In the end, the fate of Obamacare will almost certainly be decided in the political and legislative arena, not the courts, and the 2012 election is likely to be the decisive battle in that regard. Keeping this in mind, Republicans and conservatives should be doing all they can to make the 2012 election another referendum on the damage Obamacare will do to the American economy and health system.

To make that happen, they need to resurrect Obamacare as an issue in the legislative process. Last January, as one of its first acts, the Republican House passed a full repeal bill, sending a strong signal to the voters who returned them to power. Not surprisingly, repeal failed in the Senate. In the months since that original vote, however, the issue has fallen off the public radar. House committees have held useful hearings, and conducted useful investigations, but the issue hasn’t gotten much attention because there has been no high-profile political fight to force additional press coverage.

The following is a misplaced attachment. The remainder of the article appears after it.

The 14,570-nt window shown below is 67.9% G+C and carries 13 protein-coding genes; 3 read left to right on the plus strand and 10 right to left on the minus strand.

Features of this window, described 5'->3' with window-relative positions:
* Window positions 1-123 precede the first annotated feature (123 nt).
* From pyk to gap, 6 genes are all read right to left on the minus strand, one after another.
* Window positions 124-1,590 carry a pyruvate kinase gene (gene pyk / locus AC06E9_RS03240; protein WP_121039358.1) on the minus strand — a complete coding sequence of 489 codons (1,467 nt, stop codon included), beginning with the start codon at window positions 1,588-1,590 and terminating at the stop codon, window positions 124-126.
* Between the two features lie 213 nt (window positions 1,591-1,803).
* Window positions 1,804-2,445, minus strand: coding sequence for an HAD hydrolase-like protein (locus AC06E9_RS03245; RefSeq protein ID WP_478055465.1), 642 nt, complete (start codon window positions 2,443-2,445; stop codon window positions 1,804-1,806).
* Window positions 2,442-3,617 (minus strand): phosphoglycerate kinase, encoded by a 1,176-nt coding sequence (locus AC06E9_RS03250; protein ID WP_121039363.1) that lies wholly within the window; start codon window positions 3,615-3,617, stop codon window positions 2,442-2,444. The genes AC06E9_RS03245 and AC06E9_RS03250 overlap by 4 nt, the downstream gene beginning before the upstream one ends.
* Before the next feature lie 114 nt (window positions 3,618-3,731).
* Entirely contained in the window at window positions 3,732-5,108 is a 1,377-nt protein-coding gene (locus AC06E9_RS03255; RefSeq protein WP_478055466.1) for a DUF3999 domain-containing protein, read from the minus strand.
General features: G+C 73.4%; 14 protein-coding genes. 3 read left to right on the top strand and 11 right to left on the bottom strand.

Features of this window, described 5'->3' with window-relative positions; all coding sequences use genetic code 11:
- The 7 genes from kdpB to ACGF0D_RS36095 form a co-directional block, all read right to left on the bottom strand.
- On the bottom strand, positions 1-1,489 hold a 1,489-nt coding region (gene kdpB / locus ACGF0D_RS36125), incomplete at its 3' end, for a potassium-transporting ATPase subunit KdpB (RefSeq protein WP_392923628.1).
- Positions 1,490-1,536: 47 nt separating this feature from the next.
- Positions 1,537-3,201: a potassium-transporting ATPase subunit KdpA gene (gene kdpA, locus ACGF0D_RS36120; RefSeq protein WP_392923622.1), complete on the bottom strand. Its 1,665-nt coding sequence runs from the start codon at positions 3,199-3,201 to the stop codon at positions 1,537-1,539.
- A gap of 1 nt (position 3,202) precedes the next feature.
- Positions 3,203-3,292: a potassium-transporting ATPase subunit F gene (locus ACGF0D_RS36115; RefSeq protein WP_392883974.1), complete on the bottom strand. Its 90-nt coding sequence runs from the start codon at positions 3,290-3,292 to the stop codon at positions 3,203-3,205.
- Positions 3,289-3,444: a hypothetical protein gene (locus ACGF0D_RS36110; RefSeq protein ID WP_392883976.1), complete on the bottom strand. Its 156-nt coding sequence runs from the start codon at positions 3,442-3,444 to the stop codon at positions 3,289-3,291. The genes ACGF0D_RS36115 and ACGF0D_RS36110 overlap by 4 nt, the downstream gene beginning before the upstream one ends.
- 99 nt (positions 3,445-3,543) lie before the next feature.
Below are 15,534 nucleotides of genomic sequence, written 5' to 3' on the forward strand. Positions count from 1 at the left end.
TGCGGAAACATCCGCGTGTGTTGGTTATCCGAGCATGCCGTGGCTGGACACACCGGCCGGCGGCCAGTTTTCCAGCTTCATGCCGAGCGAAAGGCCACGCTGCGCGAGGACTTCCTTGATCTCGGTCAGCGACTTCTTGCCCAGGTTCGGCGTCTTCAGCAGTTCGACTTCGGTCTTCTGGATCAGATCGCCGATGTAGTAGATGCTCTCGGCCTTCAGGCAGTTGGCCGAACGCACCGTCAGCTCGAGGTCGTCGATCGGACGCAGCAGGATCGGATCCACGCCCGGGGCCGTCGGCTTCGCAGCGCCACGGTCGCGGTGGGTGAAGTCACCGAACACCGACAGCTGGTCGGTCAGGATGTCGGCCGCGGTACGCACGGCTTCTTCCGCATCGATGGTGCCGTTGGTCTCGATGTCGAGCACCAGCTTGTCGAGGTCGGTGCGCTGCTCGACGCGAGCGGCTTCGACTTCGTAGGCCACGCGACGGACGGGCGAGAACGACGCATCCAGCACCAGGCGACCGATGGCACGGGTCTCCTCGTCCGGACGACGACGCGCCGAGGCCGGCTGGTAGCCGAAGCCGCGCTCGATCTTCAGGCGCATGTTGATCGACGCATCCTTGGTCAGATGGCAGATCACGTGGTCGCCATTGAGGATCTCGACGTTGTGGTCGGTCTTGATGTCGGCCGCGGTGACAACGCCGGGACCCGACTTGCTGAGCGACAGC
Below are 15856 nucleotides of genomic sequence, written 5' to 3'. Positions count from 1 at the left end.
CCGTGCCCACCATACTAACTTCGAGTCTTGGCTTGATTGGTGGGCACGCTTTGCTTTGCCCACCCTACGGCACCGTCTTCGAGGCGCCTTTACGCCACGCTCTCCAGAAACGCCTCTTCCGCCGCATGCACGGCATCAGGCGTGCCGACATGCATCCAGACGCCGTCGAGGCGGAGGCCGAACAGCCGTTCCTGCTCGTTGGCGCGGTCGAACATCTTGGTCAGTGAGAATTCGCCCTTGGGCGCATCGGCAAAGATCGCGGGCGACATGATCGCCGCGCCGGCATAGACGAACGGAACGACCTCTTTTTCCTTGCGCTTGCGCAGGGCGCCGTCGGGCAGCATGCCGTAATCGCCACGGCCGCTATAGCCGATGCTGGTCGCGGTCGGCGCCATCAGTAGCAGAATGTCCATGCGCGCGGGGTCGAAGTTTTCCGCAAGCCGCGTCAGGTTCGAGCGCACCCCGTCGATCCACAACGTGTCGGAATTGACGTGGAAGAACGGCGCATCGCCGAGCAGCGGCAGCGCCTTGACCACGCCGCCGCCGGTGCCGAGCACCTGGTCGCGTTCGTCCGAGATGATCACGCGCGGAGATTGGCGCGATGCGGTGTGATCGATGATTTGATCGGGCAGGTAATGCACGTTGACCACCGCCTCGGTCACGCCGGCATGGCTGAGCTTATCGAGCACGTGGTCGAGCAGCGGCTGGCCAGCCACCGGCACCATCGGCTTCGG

That would change if House Republicans started bringing up repeal provisions, one by one, beginning with the individual mandate. Yes, the mandate is under review in the courts, and could very well go by the wayside even without legislative repeal. But that does not mean it can’t also be targeted by Congress. Indeed, a legal challenge and a legislative challenge might reinforce one another, as justices who see strong political opposition to a provision could be more likely to throw it out.

Bringing the individual mandate up for repeal would also force an incredibly difficult vote for Obamacare’s apologists. The vast majority of voters oppose the health care overhaul, and the Congressional Budget Office says repeal would reduce federal spending and budget deficits by more than $200 billion over a decade. Democrats who defend requiring Americans to pay higher premiums for a product they don’t want do so at their peril.

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